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Urgency will not fix your problem

Updated: Nov 25, 2023

Trying to create a sense of urgency almost always backfires.

I lead hospitality teams. A vast majority of my life is people, be they team members, customers, or stakeholders wishing we could go faster. Over my career, I have often been asked whether I thought my team had a strong enough sense of urgency. Sometimes I would be questioned more directly, as to whether I could make my team work with a stronger sense of urgency. More often than not though, the request faced is more subtle than that, creeping in the backdoor of my psyche — “Martin, I would really like to get this done quickly" followed by "Can you come back to me with a timescale?”. Then even though I know that it is the wrong thing, sometimes I have found myself saying "There's a hint of urgency about this" in order to provoke a response from my team. It nearly always fell on deaf ears, and I would see certain profile types shutting down as they process the instruction. That is because the message being conveyed was one of stress and time.

If you’re not responsible for something every day (and frankly, sometimes even if you are), it’s easy to believe progress should be faster. After all, we all want fast. There’s always more to do than we could ever accomplish, and simply moving faster would get us there quicker - wouldn't it? If the team just got their arses moving a little more, we wouldn’t have to make tough choices - would we?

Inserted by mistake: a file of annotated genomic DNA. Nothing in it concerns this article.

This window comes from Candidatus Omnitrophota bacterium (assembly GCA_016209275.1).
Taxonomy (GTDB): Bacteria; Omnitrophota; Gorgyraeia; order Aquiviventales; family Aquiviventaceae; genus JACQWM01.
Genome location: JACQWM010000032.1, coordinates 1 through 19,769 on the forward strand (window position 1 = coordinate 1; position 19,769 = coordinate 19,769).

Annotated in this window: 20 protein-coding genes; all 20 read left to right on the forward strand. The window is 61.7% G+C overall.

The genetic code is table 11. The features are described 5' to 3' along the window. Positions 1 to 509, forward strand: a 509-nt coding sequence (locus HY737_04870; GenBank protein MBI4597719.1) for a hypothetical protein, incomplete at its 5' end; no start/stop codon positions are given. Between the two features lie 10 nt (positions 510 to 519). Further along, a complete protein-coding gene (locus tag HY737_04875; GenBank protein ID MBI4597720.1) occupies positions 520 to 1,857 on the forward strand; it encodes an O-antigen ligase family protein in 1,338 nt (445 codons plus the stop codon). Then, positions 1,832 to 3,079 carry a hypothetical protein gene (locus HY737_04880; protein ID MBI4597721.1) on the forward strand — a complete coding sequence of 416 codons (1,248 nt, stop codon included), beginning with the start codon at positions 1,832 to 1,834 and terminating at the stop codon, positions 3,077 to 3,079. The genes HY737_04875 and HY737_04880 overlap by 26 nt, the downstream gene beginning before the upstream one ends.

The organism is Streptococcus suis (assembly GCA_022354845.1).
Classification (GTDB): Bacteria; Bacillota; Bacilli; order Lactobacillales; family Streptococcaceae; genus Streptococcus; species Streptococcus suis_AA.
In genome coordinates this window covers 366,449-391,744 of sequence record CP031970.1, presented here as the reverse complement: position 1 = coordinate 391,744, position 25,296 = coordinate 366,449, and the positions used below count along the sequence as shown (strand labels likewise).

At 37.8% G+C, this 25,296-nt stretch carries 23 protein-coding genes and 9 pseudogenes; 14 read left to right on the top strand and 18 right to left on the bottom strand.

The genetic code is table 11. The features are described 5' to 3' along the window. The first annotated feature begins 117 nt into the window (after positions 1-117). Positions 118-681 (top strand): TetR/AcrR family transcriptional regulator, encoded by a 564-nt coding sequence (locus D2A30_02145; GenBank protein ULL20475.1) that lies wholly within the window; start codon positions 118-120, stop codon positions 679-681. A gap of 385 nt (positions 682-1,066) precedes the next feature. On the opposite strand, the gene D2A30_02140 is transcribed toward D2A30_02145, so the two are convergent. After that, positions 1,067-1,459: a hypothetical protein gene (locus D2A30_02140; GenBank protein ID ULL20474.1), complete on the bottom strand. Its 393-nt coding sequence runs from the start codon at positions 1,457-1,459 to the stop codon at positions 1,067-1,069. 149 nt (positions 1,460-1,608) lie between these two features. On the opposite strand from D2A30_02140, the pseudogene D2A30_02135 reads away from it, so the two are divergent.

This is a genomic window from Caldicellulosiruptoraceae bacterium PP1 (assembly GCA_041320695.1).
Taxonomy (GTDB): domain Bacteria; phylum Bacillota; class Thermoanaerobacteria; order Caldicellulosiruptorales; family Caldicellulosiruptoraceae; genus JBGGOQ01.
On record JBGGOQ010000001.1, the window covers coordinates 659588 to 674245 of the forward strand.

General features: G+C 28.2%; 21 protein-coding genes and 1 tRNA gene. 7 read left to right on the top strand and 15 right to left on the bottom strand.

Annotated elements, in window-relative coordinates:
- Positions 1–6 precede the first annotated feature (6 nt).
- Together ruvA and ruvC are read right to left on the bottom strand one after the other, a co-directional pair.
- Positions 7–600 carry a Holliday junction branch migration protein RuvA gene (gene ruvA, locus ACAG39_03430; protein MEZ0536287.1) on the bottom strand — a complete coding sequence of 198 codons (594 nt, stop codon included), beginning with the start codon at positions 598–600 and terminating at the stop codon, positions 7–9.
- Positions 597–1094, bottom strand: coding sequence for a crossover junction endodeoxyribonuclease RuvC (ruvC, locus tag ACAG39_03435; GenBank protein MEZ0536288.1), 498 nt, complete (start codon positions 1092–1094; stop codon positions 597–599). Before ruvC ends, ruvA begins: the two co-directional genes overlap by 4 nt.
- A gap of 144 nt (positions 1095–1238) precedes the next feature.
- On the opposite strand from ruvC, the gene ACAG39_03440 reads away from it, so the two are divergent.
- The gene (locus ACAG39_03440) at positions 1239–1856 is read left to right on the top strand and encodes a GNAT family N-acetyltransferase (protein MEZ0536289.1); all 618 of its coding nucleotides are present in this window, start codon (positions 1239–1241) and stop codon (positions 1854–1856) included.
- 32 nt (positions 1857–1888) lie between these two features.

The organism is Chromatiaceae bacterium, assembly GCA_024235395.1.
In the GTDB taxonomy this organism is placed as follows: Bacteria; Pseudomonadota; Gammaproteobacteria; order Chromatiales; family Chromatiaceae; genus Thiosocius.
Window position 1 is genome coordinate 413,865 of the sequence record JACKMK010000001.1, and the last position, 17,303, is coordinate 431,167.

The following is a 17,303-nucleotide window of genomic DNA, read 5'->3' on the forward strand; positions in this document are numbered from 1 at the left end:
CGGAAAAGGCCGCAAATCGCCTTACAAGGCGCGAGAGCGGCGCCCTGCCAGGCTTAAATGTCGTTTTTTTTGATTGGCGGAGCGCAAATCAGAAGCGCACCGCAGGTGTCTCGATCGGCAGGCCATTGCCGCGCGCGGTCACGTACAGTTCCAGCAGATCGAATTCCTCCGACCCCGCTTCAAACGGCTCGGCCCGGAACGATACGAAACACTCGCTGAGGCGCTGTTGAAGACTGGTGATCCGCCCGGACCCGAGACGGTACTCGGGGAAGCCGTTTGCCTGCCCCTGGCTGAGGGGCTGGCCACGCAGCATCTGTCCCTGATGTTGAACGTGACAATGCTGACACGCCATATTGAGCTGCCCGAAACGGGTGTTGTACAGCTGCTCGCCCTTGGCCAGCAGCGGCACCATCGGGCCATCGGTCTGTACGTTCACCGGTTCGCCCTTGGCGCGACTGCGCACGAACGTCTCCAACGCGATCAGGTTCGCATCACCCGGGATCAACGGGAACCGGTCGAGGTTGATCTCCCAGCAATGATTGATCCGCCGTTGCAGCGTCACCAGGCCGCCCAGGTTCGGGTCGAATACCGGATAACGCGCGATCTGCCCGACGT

The answers are no, you wouldn't necessarily get there quicker, and no because the tough choices are simply different questions... The outcome is the constant in this. As anyone who has ever snapped a shoelace in their efforts to get out of the house on time knows, haste for hastes sake often backfires. That is because pace without logic always values action over results and that, has consequences. Those consequences usually end in repeated effort, more time wasted, and less quality. We have all seen the metrics of urgency Vs importance. When the issue at hand becomes both, you land in crisis management using phrases like JFDI.

Shortcuts make sloppiness.

In theory, teams led by professional managers would always turn out professional work — refusing to take shortcuts that would compromise their output. In reality, we all carry a desire to please and our jobs depend on a willingness to follow the direction of the company. Actually, not even the company, sometimes just an over-eager boss determined to be first across the line. Even a top-notch team isn’t immune from the pressure, and little things start to pile up — small service issues we don’t have time to fix, less than thorough concentration on processes, and failure to monitor key performance indicators.

running faster and jumping higher is altogether the wrong solution

Limited head space for creative solutions.

The constant pressure to hurry reduces our ability to be proactive. We don’t take the extra twenty minutes to understand the best direction and cut out several days of work. We fail to realise that running faster and jumping higher is altogether the wrong solution and we need to stop investing time in it. Stepping back and reflecting takes time, so it’s often discouraged in pro-urgency environments, but it’s in these reflecting minutes or hours, that weeks and months are saved.

When they believe you are more focused on the input volume than the output quality, their faith in leadership becomes tested


Trying to create a sense of urgency takes time and effort. Monitoring input and asking if people coming early. Are they staying late? Is enough being produced? That’s a lot of work for a leadership team to track. Thinking time that could be focused on bigger, deeper issues. Furthermore, it undermines trust in the team. When they believe you are more focused on the input volume than the output quality, their faith in leadership becomes tested. Be careful dismissing this point too quickly — even if you would never actually micromanage, you could be creating the wrong impression for managers in your team.